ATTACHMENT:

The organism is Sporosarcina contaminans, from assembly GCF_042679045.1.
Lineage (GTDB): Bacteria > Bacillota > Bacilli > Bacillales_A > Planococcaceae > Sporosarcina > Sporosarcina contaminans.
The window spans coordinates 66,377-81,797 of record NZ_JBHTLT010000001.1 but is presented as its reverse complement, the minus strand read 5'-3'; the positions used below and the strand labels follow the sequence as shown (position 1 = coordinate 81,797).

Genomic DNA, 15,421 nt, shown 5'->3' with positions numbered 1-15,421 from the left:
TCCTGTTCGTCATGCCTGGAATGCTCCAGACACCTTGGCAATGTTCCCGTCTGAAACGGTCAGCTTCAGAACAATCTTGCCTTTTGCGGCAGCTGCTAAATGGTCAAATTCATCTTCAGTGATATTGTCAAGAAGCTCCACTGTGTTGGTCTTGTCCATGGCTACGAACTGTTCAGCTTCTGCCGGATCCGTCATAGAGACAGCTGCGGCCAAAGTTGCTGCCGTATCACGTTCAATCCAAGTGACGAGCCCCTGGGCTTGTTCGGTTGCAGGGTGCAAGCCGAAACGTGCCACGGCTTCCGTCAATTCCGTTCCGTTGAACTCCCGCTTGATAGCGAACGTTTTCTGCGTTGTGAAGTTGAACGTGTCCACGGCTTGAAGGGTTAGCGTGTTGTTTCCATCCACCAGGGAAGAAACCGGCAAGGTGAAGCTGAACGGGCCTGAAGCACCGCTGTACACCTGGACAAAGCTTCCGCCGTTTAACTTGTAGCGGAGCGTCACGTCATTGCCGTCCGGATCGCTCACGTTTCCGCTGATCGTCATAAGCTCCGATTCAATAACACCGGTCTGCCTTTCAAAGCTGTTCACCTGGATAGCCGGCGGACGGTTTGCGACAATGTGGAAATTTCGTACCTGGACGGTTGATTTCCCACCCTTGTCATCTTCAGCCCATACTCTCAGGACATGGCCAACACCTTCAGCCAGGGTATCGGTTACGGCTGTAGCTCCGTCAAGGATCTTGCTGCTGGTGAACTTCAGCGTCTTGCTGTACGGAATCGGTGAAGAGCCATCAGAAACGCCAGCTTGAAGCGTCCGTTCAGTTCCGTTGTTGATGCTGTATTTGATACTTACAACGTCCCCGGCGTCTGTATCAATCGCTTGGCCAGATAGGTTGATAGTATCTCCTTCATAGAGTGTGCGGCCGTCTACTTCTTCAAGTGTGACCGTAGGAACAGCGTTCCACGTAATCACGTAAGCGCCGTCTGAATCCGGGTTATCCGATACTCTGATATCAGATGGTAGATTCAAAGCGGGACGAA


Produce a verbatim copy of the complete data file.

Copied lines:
The organism is Sporosarcina contaminans, from assembly GCF_042679045.1.
Lineage (GTDB): Bacteria > Bacillota > Bacilli > Bacillales_A > Planococcaceae > Sporosarcina > Sporosarcina contaminans.
The window spans coordinates 66,377-81,797 of record NZ_JBHTLT010000001.1 but is presented as its reverse complement, the minus strand read 5'-3'; the positions used below and the strand labels follow the sequence as shown (position 1 = coordinate 81,797).

Genomic DNA, 15,421 nt, shown 5'->3' with positions numbered 1-15,421 from the left:
TCCTGTTCGTCATGCCTGGAATGCTCCAGACACCTTGGCAATGTTCCCGTCTGAAACGGTCAGCTTCAGAACAATCTTGCCTTTTGCGGCAGCTGCTAAATGGTCAAATTCATCTTCAGTGATATTGTCAAGAAGCTCCACTGTGTTGGTCTTGTCCATGGCTACGAACTGTTCAGCTTCTGCCGGATCCGTCATAGAGACAGCTGCGGCCAAAGTTGCTGCCGTATCACGTTCAATCCAAGTGACGAGCCCCTGGGCTTGTTCGGTTGCAGGGTGCAAGCCGAAACGTGCCACGGCTTCCGTCAATTCCGTTCCGTTGAACTCCCGCTTGATAGCGAACGTTTTCTGCGTTGTGAAGTTGAACGTGTCCACGGCTTGAAGGGTTAGCGTGTTGTTTCCATCCACCAGGGAAGAAACCGGCAAGGTGAAGCTGAACGGGCCTGAAGCACCGCTGTACACCTGGACAAAGCTTCCGCCGTTTAACTTGTAGCGGAGCGTCACGTCATTGCCGTCCGGATCGCTCACGTTTCCGCTGATCGTCATAAGCTCCGATTCAATAACACCGGTCTGCCTTTCAAAGCTGTTCACCTGGATAGCCGGCGGACGGTTTGCGACAATGTGGAAATTTCGTACCTGGACGGTTGATTTCCCACCCTTGTCATCTTCAGCCCATACTCTCAGGACATGGCCAACACCTTCAGCCAGGGTATCGGTTACGGCTGTAGCTCCGTCAAGGATCTTGCTGCTGGTGAACTTCAGCGTCTTGCTGTACGGAATCGGTGAAGAGCCATCAGAAACGCCAGCTTGAAGCGTCCGTTCAGTTCCGTTGTTGATGCTGTATTTGATACTTACAACGTCCCCGGCGTCTGTATCAATCGCTTGGCCAGATAGGTTGATAGTATCTCCTTCATAGAGTGTGCGGCCGTCTACTTCTTCAAGTGTGACCGTAGGAACAGCGTTCCACGTAATCACGTAAGCGCCGTCTGAATCCGGGTTATCCGATACTCTGATATCAGATGGTAGATTCAAAGCGGGACGAA